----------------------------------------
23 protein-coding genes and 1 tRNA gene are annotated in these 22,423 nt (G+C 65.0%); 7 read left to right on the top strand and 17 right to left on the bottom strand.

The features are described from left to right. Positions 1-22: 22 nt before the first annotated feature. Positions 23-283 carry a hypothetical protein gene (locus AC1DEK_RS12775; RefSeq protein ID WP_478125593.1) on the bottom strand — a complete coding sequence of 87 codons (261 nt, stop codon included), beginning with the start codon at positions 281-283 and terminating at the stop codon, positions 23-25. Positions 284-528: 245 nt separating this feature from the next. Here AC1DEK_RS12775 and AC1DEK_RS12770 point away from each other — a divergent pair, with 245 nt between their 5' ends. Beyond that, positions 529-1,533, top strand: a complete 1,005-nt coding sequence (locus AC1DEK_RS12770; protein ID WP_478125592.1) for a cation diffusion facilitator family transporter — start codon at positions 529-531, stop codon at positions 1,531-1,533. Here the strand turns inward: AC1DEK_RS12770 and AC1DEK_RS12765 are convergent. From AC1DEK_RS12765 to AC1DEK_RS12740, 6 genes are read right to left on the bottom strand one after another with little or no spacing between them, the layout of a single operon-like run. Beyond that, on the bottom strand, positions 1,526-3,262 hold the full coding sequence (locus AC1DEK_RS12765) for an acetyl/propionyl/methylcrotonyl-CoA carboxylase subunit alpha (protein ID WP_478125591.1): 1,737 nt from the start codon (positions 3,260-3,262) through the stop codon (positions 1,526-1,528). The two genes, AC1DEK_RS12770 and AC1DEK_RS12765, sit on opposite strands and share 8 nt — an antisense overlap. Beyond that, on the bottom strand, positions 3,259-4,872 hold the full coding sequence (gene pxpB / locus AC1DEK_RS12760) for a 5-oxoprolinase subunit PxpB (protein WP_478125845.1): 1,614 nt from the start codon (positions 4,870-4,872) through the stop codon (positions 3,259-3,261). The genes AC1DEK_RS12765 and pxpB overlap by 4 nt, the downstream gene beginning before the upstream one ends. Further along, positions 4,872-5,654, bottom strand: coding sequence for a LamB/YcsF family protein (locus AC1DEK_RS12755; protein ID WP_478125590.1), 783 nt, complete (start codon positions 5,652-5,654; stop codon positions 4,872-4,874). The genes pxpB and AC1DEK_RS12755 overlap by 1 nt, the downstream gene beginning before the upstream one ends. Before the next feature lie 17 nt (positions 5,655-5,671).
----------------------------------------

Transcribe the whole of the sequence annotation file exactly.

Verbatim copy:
23 protein-coding genes and 1 tRNA gene are annotated in these 22,423 nt (G+C 65.0%); 7 read left to right on the top strand and 17 right to left on the bottom strand.

The features are described from left to right. Positions 1-22: 22 nt before the first annotated feature. Positions 23-283 carry a hypothetical protein gene (locus AC1DEK_RS12775; RefSeq protein ID WP_478125593.1) on the bottom strand — a complete coding sequence of 87 codons (261 nt, stop codon included), beginning with the start codon at positions 281-283 and terminating at the stop codon, positions 23-25. Positions 284-528: 245 nt separating this feature from the next. Here AC1DEK_RS12775 and AC1DEK_RS12770 point away from each other — a divergent pair, with 245 nt between their 5' ends. Beyond that, positions 529-1,533, top strand: a complete 1,005-nt coding sequence (locus AC1DEK_RS12770; protein ID WP_478125592.1) for a cation diffusion facilitator family transporter — start codon at positions 529-531, stop codon at positions 1,531-1,533. Here the strand turns inward: AC1DEK_RS12770 and AC1DEK_RS12765 are convergent. From AC1DEK_RS12765 to AC1DEK_RS12740, 6 genes are read right to left on the bottom strand one after another with little or no spacing between them, the layout of a single operon-like run. Beyond that, on the bottom strand, positions 1,526-3,262 hold the full coding sequence (locus AC1DEK_RS12765) for an acetyl/propionyl/methylcrotonyl-CoA carboxylase subunit alpha (protein ID WP_478125591.1): 1,737 nt from the start codon (positions 3,260-3,262) through the stop codon (positions 1,526-1,528). The two genes, AC1DEK_RS12770 and AC1DEK_RS12765, sit on opposite strands and share 8 nt — an antisense overlap. Beyond that, on the bottom strand, positions 3,259-4,872 hold the full coding sequence (gene pxpB / locus AC1DEK_RS12760) for a 5-oxoprolinase subunit PxpB (protein WP_478125845.1): 1,614 nt from the start codon (positions 4,870-4,872) through the stop codon (positions 3,259-3,261). The genes AC1DEK_RS12765 and pxpB overlap by 4 nt, the downstream gene beginning before the upstream one ends. Further along, positions 4,872-5,654, bottom strand: coding sequence for a LamB/YcsF family protein (locus AC1DEK_RS12755; protein ID WP_478125590.1), 783 nt, complete (start codon positions 5,652-5,654; stop codon positions 4,872-4,874). The genes pxpB and AC1DEK_RS12755 overlap by 1 nt, the downstream gene beginning before the upstream one ends. Before the next feature lie 17 nt (positions 5,655-5,671).